Assessing risk/benefit of lumbar drain use for endoscopic skull-base surgery

Evan R. Ransom, James N. Palmer, David W. Kennedy, Alexander G. Chiu

Research output: Contribution to journalArticlepeer-review

43 Scopus citations

Abstract

Background: Lumbar drains (LD) are frequently employed with the goal of postoperative cerebrospinal fluid (CSF) leak prevention. LD placement is not without risk, however, and complications can significantly increase patient discomfort and resource utilization. The objective of this work was to characterize the risks, benefits, and resource utilization associated with LD use in endoscopic anterior skull-base surgery. Methods: A retrospective review of endoscopic anterior skull-base surgeries performed by the senior authors over the past 5 years was done. Cases with prospective LD were selected using anesthesia and billing records. Analysis was done of indications, LD duration, complications, revisions, and additional care required. Results: A total of 65 patients had LD placed prospectively at the time of surgery. LD were in place for an average of 63 ± 38 hours. Four cases (6.2%) required revision surgery for postoperative CSF leak. Leak rates did not differ between patients with neoplasm (7.7%) and without neoplasm (5.8%; p = 0.80). One readmission was attributable to a recurrent leak. Nine LD complications occurred in 8 patients (12.3%). Overall, 6 blood patches, 3 head computed tomography (CT) scans, 1 open removal of retained catheter fragments, 1 spine CT, and an infectious disease workup were required. Three readmissions and 10 additional hospital days were attributable to LD complications. No relationship was found between patient demographics or comorbidities and LD complications. Regression analysis showed no significant effect of body mass index (odds ratio [OR], 1.01; 95% confidence interval [CI], 0.89-1.14; p = 0.87) or duration of LD (OR, 1.00; 95% CI, 0.98-1.02; p = 0.85) on complication risk. Diagnosis of neoplasm was associated with a significant increase in likelihood of complication (OR, 5.33; 95% CI, 1.11-25.64; p < 0.04). Conclusion: Complications of LD may be more frequent than postoperative CSF leaks, adding significantly to health care resource utilization. It is difficult to predict which patients will suffer LD complications. Reduction of prospective LD use may avoid unnecessary morbidity and resource utilization.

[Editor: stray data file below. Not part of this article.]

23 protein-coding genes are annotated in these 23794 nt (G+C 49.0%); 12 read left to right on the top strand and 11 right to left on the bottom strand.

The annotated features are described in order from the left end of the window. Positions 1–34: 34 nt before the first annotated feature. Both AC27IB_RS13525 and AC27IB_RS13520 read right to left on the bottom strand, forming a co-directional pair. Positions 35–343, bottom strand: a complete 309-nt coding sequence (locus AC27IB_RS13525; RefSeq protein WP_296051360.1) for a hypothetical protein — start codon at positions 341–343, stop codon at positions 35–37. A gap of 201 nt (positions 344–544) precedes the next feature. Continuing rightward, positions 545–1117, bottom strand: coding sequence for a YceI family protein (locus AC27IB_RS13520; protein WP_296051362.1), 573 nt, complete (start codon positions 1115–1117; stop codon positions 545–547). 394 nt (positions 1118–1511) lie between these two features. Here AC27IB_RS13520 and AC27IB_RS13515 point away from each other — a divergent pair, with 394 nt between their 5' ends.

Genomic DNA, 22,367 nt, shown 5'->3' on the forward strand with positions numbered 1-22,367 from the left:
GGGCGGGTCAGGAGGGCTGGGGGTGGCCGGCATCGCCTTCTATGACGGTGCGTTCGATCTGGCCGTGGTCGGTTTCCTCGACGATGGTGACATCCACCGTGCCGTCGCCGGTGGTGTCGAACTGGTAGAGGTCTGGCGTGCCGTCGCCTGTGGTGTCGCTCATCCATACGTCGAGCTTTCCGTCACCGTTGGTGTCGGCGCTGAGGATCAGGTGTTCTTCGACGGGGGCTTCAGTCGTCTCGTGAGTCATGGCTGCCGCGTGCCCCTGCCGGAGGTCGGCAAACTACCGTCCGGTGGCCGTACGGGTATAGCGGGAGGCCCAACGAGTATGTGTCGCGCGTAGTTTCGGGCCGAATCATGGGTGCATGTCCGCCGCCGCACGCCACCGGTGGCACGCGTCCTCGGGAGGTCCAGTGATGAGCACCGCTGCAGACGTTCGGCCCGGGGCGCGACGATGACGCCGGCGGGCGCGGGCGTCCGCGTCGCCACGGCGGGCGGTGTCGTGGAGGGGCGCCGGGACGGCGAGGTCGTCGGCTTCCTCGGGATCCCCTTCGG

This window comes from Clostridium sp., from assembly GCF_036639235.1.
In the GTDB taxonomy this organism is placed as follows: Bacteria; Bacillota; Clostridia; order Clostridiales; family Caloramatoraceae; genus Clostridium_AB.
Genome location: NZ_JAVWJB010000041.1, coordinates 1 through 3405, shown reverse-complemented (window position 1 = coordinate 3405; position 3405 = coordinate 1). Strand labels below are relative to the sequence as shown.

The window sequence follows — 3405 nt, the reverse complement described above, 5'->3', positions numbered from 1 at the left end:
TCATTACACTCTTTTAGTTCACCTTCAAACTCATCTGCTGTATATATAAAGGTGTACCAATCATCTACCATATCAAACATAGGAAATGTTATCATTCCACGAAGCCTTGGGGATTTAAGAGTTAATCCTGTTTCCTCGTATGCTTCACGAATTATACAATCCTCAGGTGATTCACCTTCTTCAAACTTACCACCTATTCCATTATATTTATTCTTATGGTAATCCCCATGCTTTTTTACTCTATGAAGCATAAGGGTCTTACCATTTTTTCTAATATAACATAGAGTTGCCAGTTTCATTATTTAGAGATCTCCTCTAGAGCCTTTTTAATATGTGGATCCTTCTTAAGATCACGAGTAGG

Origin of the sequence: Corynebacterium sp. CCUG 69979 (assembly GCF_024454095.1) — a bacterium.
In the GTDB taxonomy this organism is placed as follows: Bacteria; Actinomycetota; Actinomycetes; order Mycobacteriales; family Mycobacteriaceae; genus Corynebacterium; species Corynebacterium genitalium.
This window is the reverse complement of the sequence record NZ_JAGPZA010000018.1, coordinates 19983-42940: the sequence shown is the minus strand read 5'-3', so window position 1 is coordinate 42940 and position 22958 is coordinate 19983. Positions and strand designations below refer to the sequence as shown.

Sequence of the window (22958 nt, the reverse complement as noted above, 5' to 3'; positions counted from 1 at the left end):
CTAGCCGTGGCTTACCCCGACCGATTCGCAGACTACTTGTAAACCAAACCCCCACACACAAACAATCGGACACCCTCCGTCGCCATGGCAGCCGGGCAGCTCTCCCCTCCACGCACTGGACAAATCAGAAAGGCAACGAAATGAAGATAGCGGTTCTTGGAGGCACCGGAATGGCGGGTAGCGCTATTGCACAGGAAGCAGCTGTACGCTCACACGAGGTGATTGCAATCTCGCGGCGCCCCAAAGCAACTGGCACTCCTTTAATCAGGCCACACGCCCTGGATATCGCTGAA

Original languageEnglish (US)
Pages (from-to)173-177
Number of pages5
JournalInternational Forum of Allergy and Rhinology
Volume1
Issue number3
DOIs
StatePublished - May 1 2011
Externally publishedYes

Keywords

  • Anterior skull base
  • Cerebrospinal fluid leak
  • Complications
  • Endoscopic surgery
  • Lumbar drain

ASJC Scopus subject areas

  • Immunology and Allergy
  • Otorhinolaryngology

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